Friday, October 26, 2018

Teaching Spanish Number Vocabulary to Elementary Students

Last spring, a number of my tutoring students graduated.  I had been working with many of these students for 5 years or more and I was both proud and a little sad at their moving on to the next stage of their lives.

This also meant that I was able to accept new students to work with.  I have been so pleased with the variety of levels and ages that I am working with this fall.  I have a number of kindergarten and early elementary students at a very low level of Spanish.  Several of them are math oriented so we started our lessons by learning how to count in Spanish.

Here are five of my favorite activities:

1.  Sing, sing sing!  Unfortunately for me, many of my students do not love singing, but I still try to push it a bit as it's a great way to learn new vocabulary and gain confidence in speaking a new language.  Some of my favorite numbers songs are:

Un Elefante Se Balanceaba

Cingo Monitos

Cinco Pececitos Se Fueron a Nadar

2.  Roll-A-Die Drawing:

My students absolutely LOVE drawing crazy pictures so much they barely notice that they are learning!  There are several sites that I love that have great ideas:

Roll-a-Doodle, Roll-a-Face, Roll-a-Landscape

3.  Dice Games:

I wrote a post outlining some of my favorite dice games that help teach larger numbers.

Recently, I found these Yatzy Scorecards online.  Yatzy is so much fun as kids love to roll dice (the more the better!) and this game practices both small numbers (reading the dice aloud) as well as larger numbers (adding the dice and later on the scores together).

Another fun dice game is Qwixx. Its scorecard has minimal verbiage so I do not translate it into Spanish for my students.

4.  Card Games:

Uno7 ate 9, and different card games like Cinquillo or Crazy Eights are a lot of fun to practice smaller numbers.  I especially love teaching kids how to play Cinquillo as they are blown away by the Spanish deck of cards (Why doesn't it contain 8s and 9s???) and the card designs are so much fun.

Thursday, July 19, 2018

Starting Over Once Again

So here we are, very slowly, more slowly than I would like, coming out of the cave and into the light. It was a long pregnancy but then I blinked and my newborn "POOF!" turned into a toddler!

So what have I been up to?  How have I begun to create a Spanish environment for little Freddie?

With my older boys, they were born so close together that I could almost treat them as twins.  When my eldest was about a year old, I began to speak to him only in Spanish (as did my husband) as a default language.  We would change to English when we were socializing with English speakers.  This continued until the boys were about 4 years old and we had to prepare them for Kindergarten entrance exams.  I switched over to English, and my husband continued to speak to them in Spanish.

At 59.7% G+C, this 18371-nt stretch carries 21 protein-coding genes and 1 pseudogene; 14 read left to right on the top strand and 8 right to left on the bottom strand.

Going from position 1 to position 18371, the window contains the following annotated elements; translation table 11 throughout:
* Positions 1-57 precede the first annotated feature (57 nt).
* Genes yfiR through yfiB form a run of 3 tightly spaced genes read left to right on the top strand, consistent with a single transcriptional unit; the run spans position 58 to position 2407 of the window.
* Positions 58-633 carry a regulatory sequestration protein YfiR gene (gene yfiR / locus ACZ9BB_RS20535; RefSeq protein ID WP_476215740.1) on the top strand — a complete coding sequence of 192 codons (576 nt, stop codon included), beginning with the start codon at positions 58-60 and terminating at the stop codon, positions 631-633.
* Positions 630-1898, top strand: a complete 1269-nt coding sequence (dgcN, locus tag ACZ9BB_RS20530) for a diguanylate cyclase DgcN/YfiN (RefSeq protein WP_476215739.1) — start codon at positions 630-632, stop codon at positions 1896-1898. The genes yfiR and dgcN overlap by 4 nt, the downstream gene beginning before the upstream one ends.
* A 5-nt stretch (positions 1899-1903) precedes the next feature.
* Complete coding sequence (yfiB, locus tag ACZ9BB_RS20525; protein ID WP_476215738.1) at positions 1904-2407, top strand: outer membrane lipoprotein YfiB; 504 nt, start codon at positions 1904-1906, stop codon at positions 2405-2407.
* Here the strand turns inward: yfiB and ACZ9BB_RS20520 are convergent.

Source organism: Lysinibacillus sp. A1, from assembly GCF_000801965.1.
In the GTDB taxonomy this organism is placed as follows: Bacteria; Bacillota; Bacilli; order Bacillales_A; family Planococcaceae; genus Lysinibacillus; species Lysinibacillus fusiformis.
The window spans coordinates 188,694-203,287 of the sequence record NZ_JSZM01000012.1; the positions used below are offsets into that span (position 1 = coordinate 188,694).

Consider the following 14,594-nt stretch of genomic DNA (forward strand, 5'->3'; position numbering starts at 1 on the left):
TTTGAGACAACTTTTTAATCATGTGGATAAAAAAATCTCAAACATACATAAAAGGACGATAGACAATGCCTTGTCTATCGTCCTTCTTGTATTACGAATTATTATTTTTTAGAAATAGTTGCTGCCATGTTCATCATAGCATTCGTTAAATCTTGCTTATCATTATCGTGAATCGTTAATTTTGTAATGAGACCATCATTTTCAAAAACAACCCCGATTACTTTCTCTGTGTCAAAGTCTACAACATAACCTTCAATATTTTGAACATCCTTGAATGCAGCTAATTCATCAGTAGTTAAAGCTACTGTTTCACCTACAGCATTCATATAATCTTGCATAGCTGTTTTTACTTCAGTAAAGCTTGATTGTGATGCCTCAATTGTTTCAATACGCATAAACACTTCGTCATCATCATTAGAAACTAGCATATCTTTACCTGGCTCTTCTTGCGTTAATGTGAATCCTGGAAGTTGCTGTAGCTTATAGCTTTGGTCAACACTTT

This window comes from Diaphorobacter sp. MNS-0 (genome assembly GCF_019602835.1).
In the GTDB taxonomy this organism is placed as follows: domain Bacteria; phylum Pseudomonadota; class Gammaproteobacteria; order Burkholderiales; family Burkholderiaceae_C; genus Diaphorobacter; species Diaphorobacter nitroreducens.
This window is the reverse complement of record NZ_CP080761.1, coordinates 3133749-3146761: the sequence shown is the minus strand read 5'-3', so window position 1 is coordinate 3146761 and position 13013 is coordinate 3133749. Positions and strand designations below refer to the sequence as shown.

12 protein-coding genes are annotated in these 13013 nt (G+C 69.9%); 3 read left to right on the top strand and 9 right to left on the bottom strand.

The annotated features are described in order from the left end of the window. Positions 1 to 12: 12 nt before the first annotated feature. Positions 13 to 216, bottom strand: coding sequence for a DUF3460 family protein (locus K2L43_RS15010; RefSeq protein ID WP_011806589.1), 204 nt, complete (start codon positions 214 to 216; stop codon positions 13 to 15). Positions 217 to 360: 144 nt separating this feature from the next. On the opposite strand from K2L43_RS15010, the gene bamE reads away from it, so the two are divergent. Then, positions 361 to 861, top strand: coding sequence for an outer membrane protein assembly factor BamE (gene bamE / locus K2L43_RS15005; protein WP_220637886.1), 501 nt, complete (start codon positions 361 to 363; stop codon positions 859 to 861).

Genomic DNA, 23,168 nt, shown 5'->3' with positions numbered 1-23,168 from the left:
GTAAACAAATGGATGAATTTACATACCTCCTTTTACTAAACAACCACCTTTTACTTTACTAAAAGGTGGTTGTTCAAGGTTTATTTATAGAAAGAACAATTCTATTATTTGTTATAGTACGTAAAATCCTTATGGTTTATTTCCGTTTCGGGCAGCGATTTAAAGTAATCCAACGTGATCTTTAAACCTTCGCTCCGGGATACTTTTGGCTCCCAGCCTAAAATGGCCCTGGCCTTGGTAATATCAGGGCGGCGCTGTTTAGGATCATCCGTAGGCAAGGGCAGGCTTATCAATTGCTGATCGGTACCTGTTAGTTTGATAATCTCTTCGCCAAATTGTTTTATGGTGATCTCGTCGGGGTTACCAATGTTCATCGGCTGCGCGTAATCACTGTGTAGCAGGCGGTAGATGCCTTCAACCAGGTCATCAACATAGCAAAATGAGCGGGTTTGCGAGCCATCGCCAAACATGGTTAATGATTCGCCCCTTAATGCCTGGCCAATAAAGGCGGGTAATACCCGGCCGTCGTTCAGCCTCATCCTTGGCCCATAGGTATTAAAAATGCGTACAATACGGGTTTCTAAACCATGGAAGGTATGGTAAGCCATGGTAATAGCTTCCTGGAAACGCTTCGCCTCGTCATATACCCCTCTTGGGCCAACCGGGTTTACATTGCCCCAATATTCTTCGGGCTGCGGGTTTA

As the boys have grown, more and more of their friends and schoolmates do not speak Spanish.  Even though they attend Spanish school Wednesday evenings and communicate with their father and abuelos in Spanish, it has gotten more difficult to keep the minority language going.

I want this to be easier for Freddie.

Lucky for me, this kid is a talker.

Lucky for me, this kid has two big brothers who adore him and love teaching him.

The following is a (very) basic roadmap as to how we have been introducing two languages to Freddie:

**  From birth to age 2, the entire family exclusively spoke to him in Spanish.  We sang songs in Spanish, read books (sometimes doing a spontaneous translation) in Spanish, watched videos from time to time in Spanish (he loved "Little Baby Bum").

**  At around 2 years old (he is 2.5 now), my boys and I started to speak English to him about 50% of the time.  We introduced English stories and songs, but kept the Spanish favorites.  We introduced the older brothers' favorite "Cantajuegos" and "Pocoyo", but also "Mr. Rogers" and "Llama llama".  We made playdates with both English and Spanish speaking friends.  We create rituals and daily rhythms (before nap time I tell him a story in English, but before bedtime the story is in Spanish) in both languages.

**  Every weekend, the abuelos and my boys have a video conference over the iPad for about 30 minutes to tell them about their week.  We also make it a priority to visit for 3-4 weeks every summer.

As far as special language materials go, at this stage, there are none to buy except books and music. We have a lot of these from when the older children were young and we try to use the local library.  Our challenge is finding authentic and original (not translated from English) materials.  I find that we often need to wait for our summer trip to Spain to buy these for the following year.

Freddie is really into imaginary play with cars, stuffed animals, and puppets, and that can be done in both English and Spanish.  Art projects can be done in both languages.  We go for walks and explore.

He is just beginning to be interested in "school" and sitting long enough to create something.  I am looking forward to guiding him in both languages and sharing my ideas with you!

Monday, September 12, 2016

"What happened in school today?" (Opening Dialogue in the Target Language)

As the new school year starts, the age old question of "What happened in school today?" makes every kid's eyes roll and mouths shut tight.

I was inspired after reading this article to change my habits and start asking my boys more interesting questions about their day.